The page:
Under certain circumstances, the press, and various other power brokers, will always look away. There will always be exceptional circumstances (FDR, for example, was never photographed in a wheelchair). But when a president so flagrantly abuses his power, then that gentleman’s agreement is forced off the table. Ronald Reagan remained a gentleman. And, for that, he was saved by the establishment. The media asked tough questions but they were always open to being charmed. And Ronald Reagan could be relied upon to charm with the best of them.

While this documentary has its share of irony and self-awareness (Reagan’s plea to “Make America Great Again” is included), it cannot help but get caught up in the murk of Reagan “charm.” As Velez stated in the Q&A, he aimed for this documentary to follow a narrative of success with a happy ending. Sure, Velez did not want to demonize Reagan. Fair enough. But to allow Reagan off the hook with a story that closes with him achieving a nuclear arms treaty with the Soviets is pretty generous. You may as well end a story about Nixon with him opening relations between the US and China. To Reagan’s credit, Velez pointed out in the Q&A, he always seemed sincere. In comparison to today, that does count for a lot.

You can follow “The Reagan Show” on its Facebook page right here. The documentary will air this Labor Day on CNN. You can still catch it at SIFF this Wednesday, June 7th. Go to SIFF for details right here.

Leave a comment

Filed under Documentaries, Movie Reviews, movies, politics, Ronald Reagan, Russia, Seattle, Seattle International Film Festival, SIFF, Soviet Union

Book Review: ‘Jerzy: A Novel’ by Jerome Charyn

“Jerzy: A Nove” by Jerome Charyn

I have been reading a lot of work by Jerome Charyn lately. Once you start, it is hard to resist more. Charyn has this passion for seeking the truth that is very seductive. In the case of his latest novel, “Jerzy,” published this March by Bellevue Literary Press, he is compelled to better understand Jerzy Kosinski, author of the celebrated 1965 novel, “The Painted Bird.” It is a fascinating, and often funny, journey written by one of our greatest writers about the rise and fall of another great writer.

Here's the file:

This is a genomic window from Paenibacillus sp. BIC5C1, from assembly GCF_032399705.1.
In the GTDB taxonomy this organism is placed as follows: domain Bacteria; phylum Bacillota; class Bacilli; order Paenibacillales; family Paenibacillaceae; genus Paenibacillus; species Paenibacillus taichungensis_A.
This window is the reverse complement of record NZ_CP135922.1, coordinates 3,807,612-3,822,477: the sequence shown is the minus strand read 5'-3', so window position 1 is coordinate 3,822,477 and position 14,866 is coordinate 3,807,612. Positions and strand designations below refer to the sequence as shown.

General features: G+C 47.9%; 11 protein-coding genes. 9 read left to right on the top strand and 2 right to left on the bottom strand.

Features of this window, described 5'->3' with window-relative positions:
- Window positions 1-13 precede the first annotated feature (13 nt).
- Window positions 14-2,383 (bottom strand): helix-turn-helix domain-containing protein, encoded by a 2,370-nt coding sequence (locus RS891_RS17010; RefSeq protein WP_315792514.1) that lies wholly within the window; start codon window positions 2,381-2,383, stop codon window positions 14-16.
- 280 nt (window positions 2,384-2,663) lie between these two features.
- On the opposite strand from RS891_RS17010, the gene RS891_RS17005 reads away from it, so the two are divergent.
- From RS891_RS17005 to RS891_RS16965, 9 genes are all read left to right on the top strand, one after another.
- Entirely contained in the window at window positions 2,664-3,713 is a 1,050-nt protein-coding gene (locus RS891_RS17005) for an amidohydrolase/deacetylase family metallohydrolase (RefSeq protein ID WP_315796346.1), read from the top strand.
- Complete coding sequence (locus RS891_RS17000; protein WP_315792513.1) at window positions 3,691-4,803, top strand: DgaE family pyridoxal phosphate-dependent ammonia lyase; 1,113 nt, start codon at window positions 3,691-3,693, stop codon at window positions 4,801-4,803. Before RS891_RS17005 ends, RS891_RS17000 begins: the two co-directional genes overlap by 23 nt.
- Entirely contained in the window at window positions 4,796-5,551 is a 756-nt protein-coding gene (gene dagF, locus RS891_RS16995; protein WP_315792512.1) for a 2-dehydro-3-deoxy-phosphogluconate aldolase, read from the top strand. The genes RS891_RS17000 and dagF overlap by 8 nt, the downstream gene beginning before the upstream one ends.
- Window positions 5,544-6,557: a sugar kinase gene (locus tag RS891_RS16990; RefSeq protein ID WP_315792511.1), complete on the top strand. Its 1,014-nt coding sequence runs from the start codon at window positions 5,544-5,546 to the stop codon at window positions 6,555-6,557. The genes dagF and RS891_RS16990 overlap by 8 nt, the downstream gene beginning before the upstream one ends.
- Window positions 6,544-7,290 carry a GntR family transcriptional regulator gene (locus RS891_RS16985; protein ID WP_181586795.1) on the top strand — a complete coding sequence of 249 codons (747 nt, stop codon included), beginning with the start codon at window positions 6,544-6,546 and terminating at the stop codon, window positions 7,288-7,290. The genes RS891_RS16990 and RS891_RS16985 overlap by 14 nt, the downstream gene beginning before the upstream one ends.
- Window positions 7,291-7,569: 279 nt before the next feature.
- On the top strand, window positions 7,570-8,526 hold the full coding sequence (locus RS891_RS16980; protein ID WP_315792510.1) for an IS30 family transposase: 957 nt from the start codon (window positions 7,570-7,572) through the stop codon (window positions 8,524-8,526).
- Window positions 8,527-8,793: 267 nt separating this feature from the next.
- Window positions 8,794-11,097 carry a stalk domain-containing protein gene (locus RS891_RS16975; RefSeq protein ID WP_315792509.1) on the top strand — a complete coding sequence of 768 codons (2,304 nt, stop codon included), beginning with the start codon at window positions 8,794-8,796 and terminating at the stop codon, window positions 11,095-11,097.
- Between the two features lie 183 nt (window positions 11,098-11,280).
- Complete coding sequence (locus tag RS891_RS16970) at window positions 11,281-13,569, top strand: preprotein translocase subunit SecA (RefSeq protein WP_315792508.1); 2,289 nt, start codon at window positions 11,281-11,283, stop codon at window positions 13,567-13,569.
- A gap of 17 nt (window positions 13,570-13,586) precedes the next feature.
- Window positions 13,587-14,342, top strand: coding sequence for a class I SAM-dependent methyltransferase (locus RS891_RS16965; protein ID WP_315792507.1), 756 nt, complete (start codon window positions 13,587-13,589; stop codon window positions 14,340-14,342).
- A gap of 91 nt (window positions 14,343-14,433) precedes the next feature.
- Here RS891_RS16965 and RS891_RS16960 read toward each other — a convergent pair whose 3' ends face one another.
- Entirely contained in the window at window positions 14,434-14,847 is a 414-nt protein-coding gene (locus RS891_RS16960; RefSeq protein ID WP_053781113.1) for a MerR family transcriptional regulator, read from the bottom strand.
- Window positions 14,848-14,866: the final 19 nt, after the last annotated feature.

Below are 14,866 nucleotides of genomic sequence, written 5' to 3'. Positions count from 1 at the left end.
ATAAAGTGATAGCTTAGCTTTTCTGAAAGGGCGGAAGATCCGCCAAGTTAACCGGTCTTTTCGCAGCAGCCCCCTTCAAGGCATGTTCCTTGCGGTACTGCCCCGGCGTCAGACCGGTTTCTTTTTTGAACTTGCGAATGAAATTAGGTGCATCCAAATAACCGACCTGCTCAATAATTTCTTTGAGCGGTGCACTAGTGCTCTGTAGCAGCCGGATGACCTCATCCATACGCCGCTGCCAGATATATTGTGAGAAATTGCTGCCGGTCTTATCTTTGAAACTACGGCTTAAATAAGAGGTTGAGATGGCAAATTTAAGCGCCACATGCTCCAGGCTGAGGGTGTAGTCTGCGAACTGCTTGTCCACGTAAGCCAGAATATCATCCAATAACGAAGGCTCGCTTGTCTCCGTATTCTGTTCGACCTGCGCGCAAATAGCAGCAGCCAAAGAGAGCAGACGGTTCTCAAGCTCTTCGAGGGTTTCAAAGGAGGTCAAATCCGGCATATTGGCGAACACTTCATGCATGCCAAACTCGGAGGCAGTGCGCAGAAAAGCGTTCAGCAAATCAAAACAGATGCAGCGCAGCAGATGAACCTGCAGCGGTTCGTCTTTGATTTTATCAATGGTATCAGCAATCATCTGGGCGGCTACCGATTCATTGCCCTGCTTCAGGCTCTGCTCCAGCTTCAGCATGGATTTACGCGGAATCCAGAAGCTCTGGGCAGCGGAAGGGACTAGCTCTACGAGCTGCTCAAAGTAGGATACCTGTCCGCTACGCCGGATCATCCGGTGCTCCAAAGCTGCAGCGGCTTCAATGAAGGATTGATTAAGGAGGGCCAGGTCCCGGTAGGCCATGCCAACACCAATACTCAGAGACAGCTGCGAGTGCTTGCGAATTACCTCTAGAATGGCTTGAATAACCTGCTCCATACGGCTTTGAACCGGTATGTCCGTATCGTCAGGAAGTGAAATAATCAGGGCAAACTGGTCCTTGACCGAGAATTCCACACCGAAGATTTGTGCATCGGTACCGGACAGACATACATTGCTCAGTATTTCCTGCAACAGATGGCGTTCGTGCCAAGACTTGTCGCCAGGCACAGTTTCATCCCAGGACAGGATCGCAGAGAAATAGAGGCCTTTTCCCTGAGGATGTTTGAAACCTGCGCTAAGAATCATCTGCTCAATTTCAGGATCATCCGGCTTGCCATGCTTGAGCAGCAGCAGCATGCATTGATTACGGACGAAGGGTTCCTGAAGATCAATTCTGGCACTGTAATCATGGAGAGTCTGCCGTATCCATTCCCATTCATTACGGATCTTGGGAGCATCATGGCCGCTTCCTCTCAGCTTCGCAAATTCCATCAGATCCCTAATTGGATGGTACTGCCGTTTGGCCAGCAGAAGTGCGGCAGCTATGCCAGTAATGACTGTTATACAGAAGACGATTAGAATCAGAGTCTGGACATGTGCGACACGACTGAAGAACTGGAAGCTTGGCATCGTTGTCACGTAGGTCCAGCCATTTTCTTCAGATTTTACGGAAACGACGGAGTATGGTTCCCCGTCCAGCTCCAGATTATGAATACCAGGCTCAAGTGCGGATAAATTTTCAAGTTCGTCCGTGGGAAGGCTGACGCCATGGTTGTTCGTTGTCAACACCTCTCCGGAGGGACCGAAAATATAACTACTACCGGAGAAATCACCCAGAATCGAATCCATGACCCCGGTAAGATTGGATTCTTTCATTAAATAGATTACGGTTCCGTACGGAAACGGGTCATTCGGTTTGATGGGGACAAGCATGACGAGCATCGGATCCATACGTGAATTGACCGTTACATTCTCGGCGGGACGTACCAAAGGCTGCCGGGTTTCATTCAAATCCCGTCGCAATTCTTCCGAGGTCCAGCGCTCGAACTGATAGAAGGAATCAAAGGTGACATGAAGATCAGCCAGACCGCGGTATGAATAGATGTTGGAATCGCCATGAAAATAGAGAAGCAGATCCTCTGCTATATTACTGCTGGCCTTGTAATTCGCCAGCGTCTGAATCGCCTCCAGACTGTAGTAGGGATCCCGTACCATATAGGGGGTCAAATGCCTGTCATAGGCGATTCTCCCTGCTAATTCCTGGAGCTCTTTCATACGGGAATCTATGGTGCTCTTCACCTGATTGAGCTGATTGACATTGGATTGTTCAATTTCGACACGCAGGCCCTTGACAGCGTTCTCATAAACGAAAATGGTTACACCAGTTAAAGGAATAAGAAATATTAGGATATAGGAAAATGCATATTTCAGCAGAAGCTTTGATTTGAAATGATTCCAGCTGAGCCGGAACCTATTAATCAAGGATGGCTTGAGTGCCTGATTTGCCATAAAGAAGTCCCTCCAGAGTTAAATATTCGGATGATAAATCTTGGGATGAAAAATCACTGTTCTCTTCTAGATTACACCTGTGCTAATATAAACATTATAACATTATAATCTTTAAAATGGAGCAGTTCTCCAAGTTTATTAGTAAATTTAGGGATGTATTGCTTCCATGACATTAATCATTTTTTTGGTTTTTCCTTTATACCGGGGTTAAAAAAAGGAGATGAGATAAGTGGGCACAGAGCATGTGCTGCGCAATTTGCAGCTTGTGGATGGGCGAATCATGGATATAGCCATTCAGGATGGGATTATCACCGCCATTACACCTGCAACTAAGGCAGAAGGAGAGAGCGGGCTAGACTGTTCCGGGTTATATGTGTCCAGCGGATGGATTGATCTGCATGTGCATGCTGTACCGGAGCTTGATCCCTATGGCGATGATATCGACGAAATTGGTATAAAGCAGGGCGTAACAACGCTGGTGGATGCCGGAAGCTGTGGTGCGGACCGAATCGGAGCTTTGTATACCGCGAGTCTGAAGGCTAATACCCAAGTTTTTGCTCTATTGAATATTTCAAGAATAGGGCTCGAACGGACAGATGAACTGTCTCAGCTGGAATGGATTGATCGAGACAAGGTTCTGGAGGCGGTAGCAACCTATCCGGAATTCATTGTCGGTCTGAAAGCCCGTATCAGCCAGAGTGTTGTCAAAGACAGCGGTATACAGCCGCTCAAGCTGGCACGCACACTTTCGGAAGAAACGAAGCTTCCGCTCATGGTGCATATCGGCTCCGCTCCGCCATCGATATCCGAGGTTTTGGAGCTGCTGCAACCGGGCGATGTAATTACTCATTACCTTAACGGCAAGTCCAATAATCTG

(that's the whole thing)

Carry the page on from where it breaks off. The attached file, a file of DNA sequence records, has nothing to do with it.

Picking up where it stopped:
Actor Peter Sellers looms large over the book that follows the making of 1979’s “Being There,” the film adaptation of Kosinski’s novel, starring Sellers as the blank slate turned celebrity, Chauncey Gardiner. In Charyn’s novel, Sellers is not much more than a lost man-child, a blank slate in his own right. Sellers hires Ian, a former bodyguard with a taste for literature, to be his all-around wingman. If there is anything Sellers needs in the way of protection or advice on dinner conversation, Ian must step in.

It is not long before Sellers enlists Ian in his quest to have Kosinski agree to have Sellers star in the movie version of “Being There.” It is hardly a walk in the park as Kosinski detests Sellers. Sellers perpetually complicates matters. He is convinced that Princess Margaret fancies him and that he will marry her. And Kosinski is equally complicated. At the most random moments, something will trigger a dark mood and a longwinded rant.

As is made clear, the vacuous Sellers is tailor-made for the role of Chauncey. And Kosinski has very little to complain about, despite his tremendous resistance to Sellers. But the conflict in this novel is far more deep-seated and sinister. Charyn suggests that Sellers and Kosinski have paid too high a price for fame, have been reduced to mere shells of their former selves; and in Charyn’s hands, both become compelling tragi-comic figures.

It is Kosinski who stands in for a great deal of unresolved issues, including World War II and its aftermath. In his novel, “The Painted Bird,” Kosinski challenges the reader to confront great suffering and atrocities. For such a compelling testament, Kosinski would, over time, secure fame. For Charyn, Kosinski is that large-than-life enigmatic Citizen Kane. The harder they come, Charyn concludes, the harder they fall. Charyn plays with the mixed bag of rumors of plagiarism that haunted Kosinski. Today, in a different context, the same techniques of borrowing from other sources would not raise eyebrows. “The Painted Bird” was a novel, not a memoir. Truth is stranger than fiction. And, as Kosinski said himself, “I am a truth, not facts.”